Making Work Work for the Highly Sensitive Person
A practical guide to coping at work
Making Work Work for the Highly Sensitive Person builds on Elaine Aron's groundbreaking bestseller The Highly Sensitive Person.
This new book, which includes a Foreword by Aron, gives highly sensitive persons (HSPs) strategies to build confidence, combat stress, and find work that is emotionally, financially, and creatively rewarding....more
When I was in grad school ...more
BUT for anyone who is an ...more
People who are highly sensitive are often creative, intelligent and dedicated workers. But to be successful, they need to have work that they are passionate about and develop skills to build confidence, combat stress and the over-stimulation that comes with many workplaces.
This book can help anyone who is a highly sensitive person find out if their job is the right one for them, learn how ...more
“No book can tell you how to find your way: it can at best catalyze and awaken the way within you. You can paint by numbers, but you’ll never produce a masterpiece like that. A masterpiece requires the soul and inspiration of an artist. To paint the masterpiece of your life, you need more than forms and systems. You need a heroic commitment to your best self. Born in ...more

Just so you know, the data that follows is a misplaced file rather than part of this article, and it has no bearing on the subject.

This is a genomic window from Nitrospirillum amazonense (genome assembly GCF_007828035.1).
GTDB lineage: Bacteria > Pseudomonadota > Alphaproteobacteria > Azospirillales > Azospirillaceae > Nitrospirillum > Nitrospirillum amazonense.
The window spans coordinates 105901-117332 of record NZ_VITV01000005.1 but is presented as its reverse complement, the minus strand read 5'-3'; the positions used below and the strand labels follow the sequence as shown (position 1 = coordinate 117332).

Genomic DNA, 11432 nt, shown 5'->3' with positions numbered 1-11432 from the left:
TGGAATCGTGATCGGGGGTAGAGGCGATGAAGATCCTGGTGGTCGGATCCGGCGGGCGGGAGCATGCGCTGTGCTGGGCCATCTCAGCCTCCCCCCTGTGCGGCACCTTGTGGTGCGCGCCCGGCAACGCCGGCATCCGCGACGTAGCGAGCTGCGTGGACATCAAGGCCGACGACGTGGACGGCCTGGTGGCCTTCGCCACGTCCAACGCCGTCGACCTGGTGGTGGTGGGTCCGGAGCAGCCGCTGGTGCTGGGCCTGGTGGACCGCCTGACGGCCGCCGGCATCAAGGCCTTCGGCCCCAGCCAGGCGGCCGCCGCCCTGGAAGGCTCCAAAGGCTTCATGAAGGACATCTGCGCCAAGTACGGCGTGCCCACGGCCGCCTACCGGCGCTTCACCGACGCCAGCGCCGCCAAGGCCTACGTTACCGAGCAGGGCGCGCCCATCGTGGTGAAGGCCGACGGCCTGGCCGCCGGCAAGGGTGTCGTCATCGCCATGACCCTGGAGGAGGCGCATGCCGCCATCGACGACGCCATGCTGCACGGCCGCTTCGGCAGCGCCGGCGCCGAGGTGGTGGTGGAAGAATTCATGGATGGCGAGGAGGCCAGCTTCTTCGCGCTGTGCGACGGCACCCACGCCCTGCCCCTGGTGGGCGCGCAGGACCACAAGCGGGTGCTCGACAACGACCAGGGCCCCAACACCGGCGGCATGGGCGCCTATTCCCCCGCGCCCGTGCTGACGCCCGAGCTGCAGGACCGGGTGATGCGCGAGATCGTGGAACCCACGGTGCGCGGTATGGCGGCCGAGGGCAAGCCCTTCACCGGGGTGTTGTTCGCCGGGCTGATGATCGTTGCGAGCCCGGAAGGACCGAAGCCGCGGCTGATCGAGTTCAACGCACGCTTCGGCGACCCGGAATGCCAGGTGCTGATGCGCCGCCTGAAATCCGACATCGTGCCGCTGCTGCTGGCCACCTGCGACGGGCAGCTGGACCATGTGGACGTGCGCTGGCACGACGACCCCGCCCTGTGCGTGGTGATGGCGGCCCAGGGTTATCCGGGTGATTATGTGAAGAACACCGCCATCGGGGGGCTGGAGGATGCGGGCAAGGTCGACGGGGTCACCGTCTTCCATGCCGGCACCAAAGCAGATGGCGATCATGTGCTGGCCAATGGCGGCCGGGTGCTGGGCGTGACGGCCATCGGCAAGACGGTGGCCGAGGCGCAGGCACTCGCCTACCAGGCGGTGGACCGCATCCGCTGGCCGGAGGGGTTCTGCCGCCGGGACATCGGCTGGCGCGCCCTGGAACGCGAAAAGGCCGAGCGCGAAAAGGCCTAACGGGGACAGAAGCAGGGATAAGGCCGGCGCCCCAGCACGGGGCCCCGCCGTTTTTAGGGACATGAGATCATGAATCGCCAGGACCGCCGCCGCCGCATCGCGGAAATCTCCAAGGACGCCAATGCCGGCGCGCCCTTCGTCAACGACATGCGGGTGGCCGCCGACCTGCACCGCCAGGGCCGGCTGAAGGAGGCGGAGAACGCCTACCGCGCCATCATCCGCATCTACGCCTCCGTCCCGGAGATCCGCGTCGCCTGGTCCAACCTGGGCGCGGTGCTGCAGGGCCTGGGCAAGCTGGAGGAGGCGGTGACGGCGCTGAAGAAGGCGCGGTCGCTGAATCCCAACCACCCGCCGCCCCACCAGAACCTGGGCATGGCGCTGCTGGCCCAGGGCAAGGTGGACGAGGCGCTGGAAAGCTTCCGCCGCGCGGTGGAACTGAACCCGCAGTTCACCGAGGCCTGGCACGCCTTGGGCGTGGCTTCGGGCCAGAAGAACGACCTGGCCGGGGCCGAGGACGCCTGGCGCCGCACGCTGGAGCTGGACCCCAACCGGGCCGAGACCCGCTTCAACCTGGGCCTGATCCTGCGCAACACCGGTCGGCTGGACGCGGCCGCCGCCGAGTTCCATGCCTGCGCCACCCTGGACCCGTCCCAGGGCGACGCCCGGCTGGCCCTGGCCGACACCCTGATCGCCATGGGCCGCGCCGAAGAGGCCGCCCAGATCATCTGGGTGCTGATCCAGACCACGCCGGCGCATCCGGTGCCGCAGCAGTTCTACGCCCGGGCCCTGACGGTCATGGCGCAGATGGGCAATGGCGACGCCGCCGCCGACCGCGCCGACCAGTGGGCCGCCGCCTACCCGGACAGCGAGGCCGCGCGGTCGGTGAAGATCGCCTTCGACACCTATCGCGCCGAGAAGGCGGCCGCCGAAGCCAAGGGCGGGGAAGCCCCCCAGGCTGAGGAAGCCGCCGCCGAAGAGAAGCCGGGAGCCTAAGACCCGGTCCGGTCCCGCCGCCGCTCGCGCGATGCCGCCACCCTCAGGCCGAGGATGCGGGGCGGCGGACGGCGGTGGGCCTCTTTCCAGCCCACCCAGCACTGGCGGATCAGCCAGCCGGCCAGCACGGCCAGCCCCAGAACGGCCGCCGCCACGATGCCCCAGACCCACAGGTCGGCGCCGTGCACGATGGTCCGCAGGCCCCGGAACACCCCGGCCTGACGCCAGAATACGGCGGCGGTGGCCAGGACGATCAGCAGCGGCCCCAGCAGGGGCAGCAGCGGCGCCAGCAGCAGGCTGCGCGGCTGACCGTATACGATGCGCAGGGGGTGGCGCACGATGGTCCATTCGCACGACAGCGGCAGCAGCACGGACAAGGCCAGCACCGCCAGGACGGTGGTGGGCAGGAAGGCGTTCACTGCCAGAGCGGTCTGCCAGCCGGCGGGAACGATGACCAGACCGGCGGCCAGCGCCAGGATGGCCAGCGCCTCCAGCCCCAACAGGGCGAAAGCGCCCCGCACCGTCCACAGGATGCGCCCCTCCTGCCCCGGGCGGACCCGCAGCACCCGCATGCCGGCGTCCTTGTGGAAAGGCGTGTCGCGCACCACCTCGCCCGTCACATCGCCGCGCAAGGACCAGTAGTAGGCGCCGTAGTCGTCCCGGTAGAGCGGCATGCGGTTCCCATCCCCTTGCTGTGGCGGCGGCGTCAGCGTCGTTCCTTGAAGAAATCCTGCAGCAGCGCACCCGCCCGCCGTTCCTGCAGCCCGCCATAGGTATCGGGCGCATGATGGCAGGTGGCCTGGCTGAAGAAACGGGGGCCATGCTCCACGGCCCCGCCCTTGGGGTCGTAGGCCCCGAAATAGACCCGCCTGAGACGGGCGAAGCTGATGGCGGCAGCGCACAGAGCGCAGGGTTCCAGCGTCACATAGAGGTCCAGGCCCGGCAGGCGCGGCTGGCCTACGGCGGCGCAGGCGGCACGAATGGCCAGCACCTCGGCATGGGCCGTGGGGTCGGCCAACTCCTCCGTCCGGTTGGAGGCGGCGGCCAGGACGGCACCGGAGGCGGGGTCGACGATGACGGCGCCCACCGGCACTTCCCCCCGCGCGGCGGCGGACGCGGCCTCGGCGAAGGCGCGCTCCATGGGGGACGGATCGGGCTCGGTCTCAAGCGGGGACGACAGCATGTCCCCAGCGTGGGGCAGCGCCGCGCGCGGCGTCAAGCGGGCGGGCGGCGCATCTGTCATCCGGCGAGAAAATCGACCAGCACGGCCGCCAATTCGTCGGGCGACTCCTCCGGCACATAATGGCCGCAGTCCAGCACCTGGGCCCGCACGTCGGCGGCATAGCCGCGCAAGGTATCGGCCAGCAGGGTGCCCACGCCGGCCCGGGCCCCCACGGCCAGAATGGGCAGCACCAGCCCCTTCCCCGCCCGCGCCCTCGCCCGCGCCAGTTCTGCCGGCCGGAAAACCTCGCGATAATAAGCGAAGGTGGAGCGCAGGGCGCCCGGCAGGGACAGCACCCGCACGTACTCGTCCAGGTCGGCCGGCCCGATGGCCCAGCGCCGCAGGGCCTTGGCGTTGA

A work environment can be very difficult for someone with SPS. I found this book extremely informative, encouraging, supportive, and directive. Even those who do not grapple with SPS can find the information on Drudgery jobs, Craft, and Calling helpful.
If you feel drained and debilitated at work, or your work doesn't fulfill your creativity, you may be among the 20 percent of the population who are overwhelmed by job pressures. The Highly Sensitive Person (HSP) is often intelligent, imaginative, empathetic, and hyper-aware of surroundings. This sensitivity is part of being passionate about work. But it can also make being in the work force a painful trial.
Based on cutting-edge research and extensive interviews with hundreds ...more
Another small thing: I thought that the issue of class and financial mobility was not adequately addressed. The author advocates quitting unsatisfying jobs, but does not discuss options for those for whom this would not be feasible. Luckily I did not read this from that vantage point, but I still thought it would have been ...more